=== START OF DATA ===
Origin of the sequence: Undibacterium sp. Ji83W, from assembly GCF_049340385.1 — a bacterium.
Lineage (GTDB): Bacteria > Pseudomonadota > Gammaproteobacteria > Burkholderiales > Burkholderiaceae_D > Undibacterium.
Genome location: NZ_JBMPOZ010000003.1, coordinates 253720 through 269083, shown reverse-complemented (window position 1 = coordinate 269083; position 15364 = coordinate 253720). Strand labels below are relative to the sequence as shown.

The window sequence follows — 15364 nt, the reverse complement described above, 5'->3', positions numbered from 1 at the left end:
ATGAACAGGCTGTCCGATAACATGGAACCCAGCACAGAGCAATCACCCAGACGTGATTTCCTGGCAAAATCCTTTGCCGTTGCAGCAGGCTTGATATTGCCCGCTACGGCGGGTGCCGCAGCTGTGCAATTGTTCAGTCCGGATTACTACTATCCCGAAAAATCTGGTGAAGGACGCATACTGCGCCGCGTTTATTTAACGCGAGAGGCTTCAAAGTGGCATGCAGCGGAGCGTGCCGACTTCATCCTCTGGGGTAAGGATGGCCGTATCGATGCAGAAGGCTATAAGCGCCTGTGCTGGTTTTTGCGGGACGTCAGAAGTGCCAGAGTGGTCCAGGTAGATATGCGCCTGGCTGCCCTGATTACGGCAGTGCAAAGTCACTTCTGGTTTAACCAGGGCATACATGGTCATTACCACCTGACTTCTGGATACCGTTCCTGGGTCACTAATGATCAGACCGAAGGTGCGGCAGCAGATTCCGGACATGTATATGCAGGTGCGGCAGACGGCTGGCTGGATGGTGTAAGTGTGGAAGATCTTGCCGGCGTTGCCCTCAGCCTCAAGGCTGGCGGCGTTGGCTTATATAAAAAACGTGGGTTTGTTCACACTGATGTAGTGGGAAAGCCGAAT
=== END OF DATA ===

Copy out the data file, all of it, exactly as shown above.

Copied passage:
Origin of the sequence: Undibacterium sp. Ji83W, from assembly GCF_049340385.1 — a bacterium.
Lineage (GTDB): Bacteria > Pseudomonadota > Gammaproteobacteria > Burkholderiales > Burkholderiaceae_D > Undibacterium.
Genome location: NZ_JBMPOZ010000003.1, coordinates 253720 through 269083, shown reverse-complemented (window position 1 = coordinate 269083; position 15364 = coordinate 253720). Strand labels below are relative to the sequence as shown.

The window sequence follows — 15364 nt, the reverse complement described above, 5'->3', positions numbered from 1 at the left end:
ATGAACAGGCTGTCCGATAACATGGAACCCAGCACAGAGCAATCACCCAGACGTGATTTCCTGGCAAAATCCTTTGCCGTTGCAGCAGGCTTGATATTGCCCGCTACGGCGGGTGCCGCAGCTGTGCAATTGTTCAGTCCGGATTACTACTATCCCGAAAAATCTGGTGAAGGACGCATACTGCGCCGCGTTTATTTAACGCGAGAGGCTTCAAAGTGGCATGCAGCGGAGCGTGCCGACTTCATCCTCTGGGGTAAGGATGGCCGTATCGATGCAGAAGGCTATAAGCGCCTGTGCTGGTTTTTGCGGGACGTCAGAAGTGCCAGAGTGGTCCAGGTAGATATGCGCCTGGCTGCCCTGATTACGGCAGTGCAAAGTCACTTCTGGTTTAACCAGGGCATACATGGTCATTACCACCTGACTTCTGGATACCGTTCCTGGGTCACTAATGATCAGACCGAAGGTGCGGCAGCAGATTCCGGACATGTATATGCAGGTGCGGCAGACGGCTGGCTGGATGGTGTAAGTGTGGAAGATCTTGCCGGCGTTGCCCTCAGCCTCAAGGCTGGCGGCGTTGGCTTATATAAAAAACGTGGGTTTGTTCACACTGATGTAGTGGGAAAGCCGAAT